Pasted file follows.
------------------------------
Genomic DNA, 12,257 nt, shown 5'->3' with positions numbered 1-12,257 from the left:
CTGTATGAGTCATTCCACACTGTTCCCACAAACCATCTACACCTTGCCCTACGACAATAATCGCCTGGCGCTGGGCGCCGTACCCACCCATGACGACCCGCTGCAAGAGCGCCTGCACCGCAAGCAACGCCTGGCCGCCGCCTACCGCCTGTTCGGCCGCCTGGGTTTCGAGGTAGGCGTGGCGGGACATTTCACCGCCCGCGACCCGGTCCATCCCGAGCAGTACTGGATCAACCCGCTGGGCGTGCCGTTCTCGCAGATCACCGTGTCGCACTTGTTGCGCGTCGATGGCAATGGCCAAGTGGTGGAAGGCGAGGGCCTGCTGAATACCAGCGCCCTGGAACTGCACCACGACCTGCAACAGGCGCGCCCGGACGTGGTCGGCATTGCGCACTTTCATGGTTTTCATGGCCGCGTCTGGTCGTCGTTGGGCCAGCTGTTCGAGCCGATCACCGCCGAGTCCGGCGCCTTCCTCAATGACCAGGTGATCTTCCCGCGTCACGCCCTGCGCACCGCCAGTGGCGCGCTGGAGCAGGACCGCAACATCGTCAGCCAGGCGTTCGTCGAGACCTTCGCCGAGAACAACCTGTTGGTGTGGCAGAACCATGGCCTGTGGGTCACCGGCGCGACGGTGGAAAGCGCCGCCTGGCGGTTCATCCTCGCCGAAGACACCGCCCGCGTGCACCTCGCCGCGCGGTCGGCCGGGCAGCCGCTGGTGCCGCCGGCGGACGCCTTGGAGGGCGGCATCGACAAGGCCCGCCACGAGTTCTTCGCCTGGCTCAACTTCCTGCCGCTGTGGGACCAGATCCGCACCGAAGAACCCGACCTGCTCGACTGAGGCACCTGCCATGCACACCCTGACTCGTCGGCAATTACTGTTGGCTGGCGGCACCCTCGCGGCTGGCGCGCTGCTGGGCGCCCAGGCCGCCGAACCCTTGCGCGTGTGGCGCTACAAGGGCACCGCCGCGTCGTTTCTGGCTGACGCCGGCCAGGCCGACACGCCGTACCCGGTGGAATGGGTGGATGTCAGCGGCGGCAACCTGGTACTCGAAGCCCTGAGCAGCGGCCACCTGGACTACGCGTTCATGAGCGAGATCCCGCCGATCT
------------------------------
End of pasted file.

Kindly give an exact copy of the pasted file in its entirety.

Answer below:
Genomic DNA, 12,257 nt, shown 5'->3' with positions numbered 1-12,257 from the left:
CTGTATGAGTCATTCCACACTGTTCCCACAAACCATCTACACCTTGCCCTACGACAATAATCGCCTGGCGCTGGGCGCCGTACCCACCCATGACGACCCGCTGCAAGAGCGCCTGCACCGCAAGCAACGCCTGGCCGCCGCCTACCGCCTGTTCGGCCGCCTGGGTTTCGAGGTAGGCGTGGCGGGACATTTCACCGCCCGCGACCCGGTCCATCCCGAGCAGTACTGGATCAACCCGCTGGGCGTGCCGTTCTCGCAGATCACCGTGTCGCACTTGTTGCGCGTCGATGGCAATGGCCAAGTGGTGGAAGGCGAGGGCCTGCTGAATACCAGCGCCCTGGAACTGCACCACGACCTGCAACAGGCGCGCCCGGACGTGGTCGGCATTGCGCACTTTCATGGTTTTCATGGCCGCGTCTGGTCGTCGTTGGGCCAGCTGTTCGAGCCGATCACCGCCGAGTCCGGCGCCTTCCTCAATGACCAGGTGATCTTCCCGCGTCACGCCCTGCGCACCGCCAGTGGCGCGCTGGAGCAGGACCGCAACATCGTCAGCCAGGCGTTCGTCGAGACCTTCGCCGAGAACAACCTGTTGGTGTGGCAGAACCATGGCCTGTGGGTCACCGGCGCGACGGTGGAAAGCGCCGCCTGGCGGTTCATCCTCGCCGAAGACACCGCCCGCGTGCACCTCGCCGCGCGGTCGGCCGGGCAGCCGCTGGTGCCGCCGGCGGACGCCTTGGAGGGCGGCATCGACAAGGCCCGCCACGAGTTCTTCGCCTGGCTCAACTTCCTGCCGCTGTGGGACCAGATCCGCACCGAAGAACCCGACCTGCTCGACTGAGGCACCTGCCATGCACACCCTGACTCGTCGGCAATTACTGTTGGCTGGCGGCACCCTCGCGGCTGGCGCGCTGCTGGGCGCCCAGGCCGCCGAACCCTTGCGCGTGTGGCGCTACAAGGGCACCGCCGCGTCGTTTCTGGCTGACGCCGGCCAGGCCGACACGCCGTACCCGGTGGAATGGGTGGATGTCAGCGGCGGCAACCTGGTACTCGAAGCCCTGAGCAGCGGCCACCTGGACTACGCGTTCATGAGCGAGATCCCGCCGATCT